It’s also possible that you have a plugged filter or frozen evaporator coil. The blower motors used today are “air over” motors. They use the air moving through the system to keep them cool. So if it’s not able to move enough air, it can overheat and will shut down.

If you have a burning smell from your air conditioner, it’s best to shut it down immediately. If ignored, you will most definitely have an expensive repair waiting for you.

Sulfur Smell

rotten egg or sulfur smell is a major concern, but not necessary for your air conditioner. 

Natural gas has an additive that smells like sulfur or rotten eggs so we can indicate if there’s a gas leak and shut the gas off to prevent anything from happening.

When your air conditioner runs, it uses the blower from your furnace to move air through the coil and the ductwork. If there’s a gas leak at your furnace, you may get a sulfur like smell every time you run your AC.

This is a smell that will need professional attention immediately to prevent injury or potential damage to your house. It’s best to call your gas company to address this and take the necessary steps to correct it.

Sewer Smell

Every once in awhile you may get a sewer gas smell that seems to come from your air conditioner.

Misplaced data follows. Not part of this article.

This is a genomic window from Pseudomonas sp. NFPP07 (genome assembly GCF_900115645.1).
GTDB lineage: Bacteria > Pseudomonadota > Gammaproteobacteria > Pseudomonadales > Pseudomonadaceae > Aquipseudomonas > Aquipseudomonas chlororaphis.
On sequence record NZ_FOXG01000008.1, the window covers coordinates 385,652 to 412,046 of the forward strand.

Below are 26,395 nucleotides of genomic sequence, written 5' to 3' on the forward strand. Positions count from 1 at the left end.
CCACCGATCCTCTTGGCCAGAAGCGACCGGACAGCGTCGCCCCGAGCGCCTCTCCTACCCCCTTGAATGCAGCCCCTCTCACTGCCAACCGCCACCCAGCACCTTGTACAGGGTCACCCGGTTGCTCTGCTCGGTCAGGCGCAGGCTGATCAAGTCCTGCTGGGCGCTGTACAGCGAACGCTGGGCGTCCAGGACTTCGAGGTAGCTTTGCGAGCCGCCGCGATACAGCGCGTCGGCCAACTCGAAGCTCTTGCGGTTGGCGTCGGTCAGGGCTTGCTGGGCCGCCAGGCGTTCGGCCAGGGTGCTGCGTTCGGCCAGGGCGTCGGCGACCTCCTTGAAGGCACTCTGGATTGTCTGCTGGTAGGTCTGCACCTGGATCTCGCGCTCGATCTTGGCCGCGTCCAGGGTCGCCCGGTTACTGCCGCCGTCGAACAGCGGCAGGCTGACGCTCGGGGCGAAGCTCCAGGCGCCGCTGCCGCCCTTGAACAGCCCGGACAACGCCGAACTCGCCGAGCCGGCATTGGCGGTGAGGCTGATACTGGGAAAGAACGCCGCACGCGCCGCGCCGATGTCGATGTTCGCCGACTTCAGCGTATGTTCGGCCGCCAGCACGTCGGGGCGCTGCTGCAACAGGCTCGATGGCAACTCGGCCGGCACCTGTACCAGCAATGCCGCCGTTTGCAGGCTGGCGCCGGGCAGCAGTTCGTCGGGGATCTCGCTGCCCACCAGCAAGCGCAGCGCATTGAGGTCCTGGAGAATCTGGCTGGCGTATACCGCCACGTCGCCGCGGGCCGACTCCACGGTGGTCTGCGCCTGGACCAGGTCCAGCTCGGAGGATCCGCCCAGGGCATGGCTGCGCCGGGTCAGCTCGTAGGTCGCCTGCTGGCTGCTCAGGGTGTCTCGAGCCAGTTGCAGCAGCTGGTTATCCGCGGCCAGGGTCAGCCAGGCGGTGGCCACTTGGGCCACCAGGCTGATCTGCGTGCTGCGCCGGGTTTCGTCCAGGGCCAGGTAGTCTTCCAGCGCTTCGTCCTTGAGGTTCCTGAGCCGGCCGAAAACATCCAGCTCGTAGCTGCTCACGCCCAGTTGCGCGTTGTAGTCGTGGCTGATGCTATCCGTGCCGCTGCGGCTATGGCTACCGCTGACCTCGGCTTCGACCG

Most of the time it’s coming from your condensate drain line. If the drain doesn’t have a trap or if the trap is dry, it will allow sewer gas to enter the duct and be pushed through the duct.

This usually only happens the first couple of times you run your AC that season. Once the condensate fills the trap, the smell should go away. 

Read Also >> Why Is My Brand New AC Unit Freezing Up?

How to Fix Musty and Moldy Smells

Replace your air filter and clean your evaporator coil to eliminate musty and moldy smells.

Replace Your Air Filter

Remove your old filter and replace it with a new one. Dust, dirt, and other debris on the filter can be a significant source of musty smells from your air conditioner.

Clean Your Coil If Your Air Conditioning Smells Musty

Most of the time there’s a coil door that can be removed to access your coil. Remove the screws and the door and visually inspect the coil.

You’ll usually see significant debris on the aluminum fins. These fins are very sharp and can be bent very easily, so proceed with caution.

For larger debris, I’ve found success using a soft bristled paint brush and a shop vac. Once the large loose pieces are removed, use an evaporator coil cleaner to remove the remaining hard to reach buildup.

Evaporator coil cleaners are safe to use on copper and aluminum and usually require no rinsing. Bleach and vinegar are very acidic and can damage metals, causing corrosion down the road and potentially causing leaks to form.